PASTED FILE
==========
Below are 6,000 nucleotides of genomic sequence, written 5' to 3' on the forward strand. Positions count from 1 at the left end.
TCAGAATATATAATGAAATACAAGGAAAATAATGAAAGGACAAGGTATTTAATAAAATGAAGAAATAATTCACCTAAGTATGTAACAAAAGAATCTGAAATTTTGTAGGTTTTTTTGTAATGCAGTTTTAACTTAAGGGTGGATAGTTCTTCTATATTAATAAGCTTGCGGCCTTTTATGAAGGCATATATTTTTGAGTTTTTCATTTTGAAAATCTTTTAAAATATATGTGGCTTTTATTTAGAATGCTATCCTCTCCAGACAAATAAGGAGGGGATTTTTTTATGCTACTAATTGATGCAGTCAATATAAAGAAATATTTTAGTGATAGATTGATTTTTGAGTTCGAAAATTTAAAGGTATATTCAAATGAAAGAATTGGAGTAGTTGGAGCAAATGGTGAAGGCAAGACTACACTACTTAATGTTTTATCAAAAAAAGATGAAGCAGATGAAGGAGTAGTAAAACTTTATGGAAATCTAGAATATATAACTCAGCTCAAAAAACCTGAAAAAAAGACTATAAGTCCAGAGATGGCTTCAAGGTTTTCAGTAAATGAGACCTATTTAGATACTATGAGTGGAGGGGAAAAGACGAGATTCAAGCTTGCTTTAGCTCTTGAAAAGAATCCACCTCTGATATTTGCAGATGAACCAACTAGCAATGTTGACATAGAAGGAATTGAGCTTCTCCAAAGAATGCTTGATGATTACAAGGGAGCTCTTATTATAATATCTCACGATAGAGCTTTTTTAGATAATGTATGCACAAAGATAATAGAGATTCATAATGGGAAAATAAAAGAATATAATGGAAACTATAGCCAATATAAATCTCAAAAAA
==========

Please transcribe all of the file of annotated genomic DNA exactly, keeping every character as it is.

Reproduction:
Below are 6,000 nucleotides of genomic sequence, written 5' to 3' on the forward strand. Positions count from 1 at the left end.
TCAGAATATATAATGAAATACAAGGAAAATAATGAAAGGACAAGGTATTTAATAAAATGAAGAAATAATTCACCTAAGTATGTAACAAAAGAATCTGAAATTTTGTAGGTTTTTTTGTAATGCAGTTTTAACTTAAGGGTGGATAGTTCTTCTATATTAATAAGCTTGCGGCCTTTTATGAAGGCATATATTTTTGAGTTTTTCATTTTGAAAATCTTTTAAAATATATGTGGCTTTTATTTAGAATGCTATCCTCTCCAGACAAATAAGGAGGGGATTTTTTTATGCTACTAATTGATGCAGTCAATATAAAGAAATATTTTAGTGATAGATTGATTTTTGAGTTCGAAAATTTAAAGGTATATTCAAATGAAAGAATTGGAGTAGTTGGAGCAAATGGTGAAGGCAAGACTACACTACTTAATGTTTTATCAAAAAAAGATGAAGCAGATGAAGGAGTAGTAAAACTTTATGGAAATCTAGAATATATAACTCAGCTCAAAAAACCTGAAAAAAAGACTATAAGTCCAGAGATGGCTTCAAGGTTTTCAGTAAATGAGACCTATTTAGATACTATGAGTGGAGGGGAAAAGACGAGATTCAAGCTTGCTTTAGCTCTTGAAAAGAATCCACCTCTGATATTTGCAGATGAACCAACTAGCAATGTTGACATAGAAGGAATTGAGCTTCTCCAAAGAATGCTTGATGATTACAAGGGAGCTCTTATTATAATATCTCACGATAGAGCTTTTTTAGATAATGTATGCACAAAGATAATAGAGATTCATAATGGGAAAATAAAAGAATATAATGGAAACTATAGCCAATATAAATCTCAAAAAA